• Since we turned down Kevin’s ‘offer’ we’ve been raising capital, and our appearance on the show has been better than any investment memorandum we could write – it shows investors what we look like under pressure.  The most important thing for us wasn’t being on the show. It was all the work that we put into preparing for the show. At that point our business was barely more than a hobby… preparing for the show made us think very hard about our plans for the future and our strategy for getting there.” – XeroShoes Founder Steven Sashen

For my own appearance on Shark Tank, I rehearsed for hundreds of hours. My team helped me massage my presentation and we would film it over and over again, then go “back to the tapes” as if we were a football team examining the competition.  We kept what worked and went back to the drawing board again and again.  And again.  And again.

Steven is right: it forces you to think critically about your business and have numbers, rationales and plans ready to go off the top of your head.  Preparing for Shark Tank is unlike any other experience a businessperson can have – way more stress than even an important meeting with your bankers – but the way it forces you to examine your business is a major help to finding your way forward.

It’s Not a Democracy

  • [There is a] great divide between the ‘haves’ and the ‘have nots’ in terms of exposure by ABC.  Many deserving entrepreneurs who didn’t get deals don’t get update segments because those are contractually obligated (season 5 and beyond) to the Sharks businesses (whether or not they are truly the most successful).” – Anonymous

There haven’t been any follow-up segments to my appearance, either.  At first, I was surprised, since my episode was the highest rated up to that point, but I “get it” now.  Shark Tank is about the show.  It’s about the audience.  It’s NOT about the entrepreneurs, no matter how entertaining or controversial they are.  Period.

At the end of the day, the producers of Shark Tank imagine a story arc that goes across the season and from season to season.  They are responsible for telling a story that is cohesive, that draws in the audience and keeps them coming back for more.

It’s true that there are some entrepreneurs out there with great products and businesses who did not make a deal.  But when it comes to who gets what amount of exposure (and in what light that exposure is painted), it’s not a democracy and it’s not a meritocracy.

It’s whatever works for the production, and that’s entirely out of our hands.

You Need More Than Just Exposure

  • Shark Tank definitely had a hand in our rapid growth and we are super grateful to the show for putting us on the map, but if we hadn’t put in the work to build our company both before and after the show, and if we didn’t have a product that people really liked then we would not have been successful after Shark Tank.” – Eco Nuts co-Founder and CCO Mona Weiss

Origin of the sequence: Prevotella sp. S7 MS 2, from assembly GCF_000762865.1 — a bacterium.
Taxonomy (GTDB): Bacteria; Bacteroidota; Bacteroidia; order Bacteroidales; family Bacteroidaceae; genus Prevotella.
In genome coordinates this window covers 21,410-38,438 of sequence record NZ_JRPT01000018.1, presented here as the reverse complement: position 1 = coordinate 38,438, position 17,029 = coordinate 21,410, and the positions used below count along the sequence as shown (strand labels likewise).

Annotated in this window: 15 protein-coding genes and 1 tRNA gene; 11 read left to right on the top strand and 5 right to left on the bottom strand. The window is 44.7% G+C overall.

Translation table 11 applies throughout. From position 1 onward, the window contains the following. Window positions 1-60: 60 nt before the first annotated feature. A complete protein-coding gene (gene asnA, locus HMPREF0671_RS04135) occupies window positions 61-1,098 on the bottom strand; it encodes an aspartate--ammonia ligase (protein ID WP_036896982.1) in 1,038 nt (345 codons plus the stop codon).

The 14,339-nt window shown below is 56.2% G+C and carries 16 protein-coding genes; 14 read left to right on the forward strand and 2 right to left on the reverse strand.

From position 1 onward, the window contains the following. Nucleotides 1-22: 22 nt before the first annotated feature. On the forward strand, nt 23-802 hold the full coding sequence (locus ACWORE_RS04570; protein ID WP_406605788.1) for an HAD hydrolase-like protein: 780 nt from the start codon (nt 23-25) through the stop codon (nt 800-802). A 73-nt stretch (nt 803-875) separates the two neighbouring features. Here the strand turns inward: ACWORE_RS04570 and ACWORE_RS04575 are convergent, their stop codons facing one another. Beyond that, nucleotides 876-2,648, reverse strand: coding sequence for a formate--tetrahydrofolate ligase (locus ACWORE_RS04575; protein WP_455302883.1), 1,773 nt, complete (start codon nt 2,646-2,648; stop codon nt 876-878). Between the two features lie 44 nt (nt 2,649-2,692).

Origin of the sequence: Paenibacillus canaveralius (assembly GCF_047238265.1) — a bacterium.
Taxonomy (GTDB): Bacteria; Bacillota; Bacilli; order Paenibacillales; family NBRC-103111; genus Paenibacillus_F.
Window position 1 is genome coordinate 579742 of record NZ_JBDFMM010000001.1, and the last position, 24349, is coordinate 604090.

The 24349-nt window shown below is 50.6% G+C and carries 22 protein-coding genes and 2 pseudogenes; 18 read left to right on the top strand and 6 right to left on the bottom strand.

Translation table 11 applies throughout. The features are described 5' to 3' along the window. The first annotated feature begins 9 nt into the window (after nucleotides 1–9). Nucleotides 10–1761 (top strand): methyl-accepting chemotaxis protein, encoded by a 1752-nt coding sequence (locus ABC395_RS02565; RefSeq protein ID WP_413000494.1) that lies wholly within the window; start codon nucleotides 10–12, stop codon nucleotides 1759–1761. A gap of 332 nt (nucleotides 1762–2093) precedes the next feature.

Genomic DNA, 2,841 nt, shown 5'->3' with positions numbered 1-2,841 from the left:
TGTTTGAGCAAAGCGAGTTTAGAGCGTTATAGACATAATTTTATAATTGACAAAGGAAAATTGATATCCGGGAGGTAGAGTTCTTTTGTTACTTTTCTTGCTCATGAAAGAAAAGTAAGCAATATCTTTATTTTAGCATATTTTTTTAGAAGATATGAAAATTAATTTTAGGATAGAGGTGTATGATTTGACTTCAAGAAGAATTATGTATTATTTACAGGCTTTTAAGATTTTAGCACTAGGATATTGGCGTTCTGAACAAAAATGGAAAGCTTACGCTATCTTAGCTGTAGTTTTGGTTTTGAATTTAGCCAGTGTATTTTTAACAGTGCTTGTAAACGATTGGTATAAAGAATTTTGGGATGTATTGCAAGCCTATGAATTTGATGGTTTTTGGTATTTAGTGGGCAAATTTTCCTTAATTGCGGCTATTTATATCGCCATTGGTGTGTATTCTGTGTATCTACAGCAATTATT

I’ve heard time and again about people’s sites crashing when they appear on Shark Tank… in fact, it happened to me.  But beyond server and traffic issues, as Mona said, you need to have your business locked down and have a great product, or you will get nothing out of it.

Building this infrastructure is needed to not only survive the tank, but to survive your own success if “it works.”

I had made a mistake and invested tons of money in inventory in preparation for my appearance.  We got great exposure, but the show did not air the extensive hands-on demo of my product that showed off all the features.  No song-and-dance, no deep understanding of how compelling my product is.  Ultimately, I wound up with great exposure but it did not translate into direct sales, despite having the infrastructure in place.

When going into the Shark Tank, there is always some level of uncertainty, for better or for worse.

What’s Next from the Other Side of the Tank?

If this article is well received, I’ll likely turn it into a book of stories from The Other Side of the Tank.  For all the TV and legal hoops they make you jump through, Shark Tank is a great show.  The audience can certainly learn from what makes the air, but the real stories happen behind the scenes or get left on the editing room floor.

That’s where I want to pick up the story.

The former Shark Tank entrepreneurs have a lot of insights and wisdom to share for entrepreneurs everywhere, and it’s my goal to give them a platform.  With just a little outreach, I have dozens of quotes from former Shark Tank entrepreneurs, and some amazing insights.

For even more stories about my approach to business, check out my top-rated book, Pocket Man.

If you want to learn more or just enjoy my “reality show” life, follow me on Facebook.


Scott Jordan is the CEO and Founder of SCOTTeVEST, which creates multi-pocket clothing designed to carry electronics. He is the author of Pocket Man: The Unauthorized Autobiography of a Passionate, Personal Promoter.

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Read a sample of Scott’s book for more about his experience on Shark Tank and the pocket empire he has built.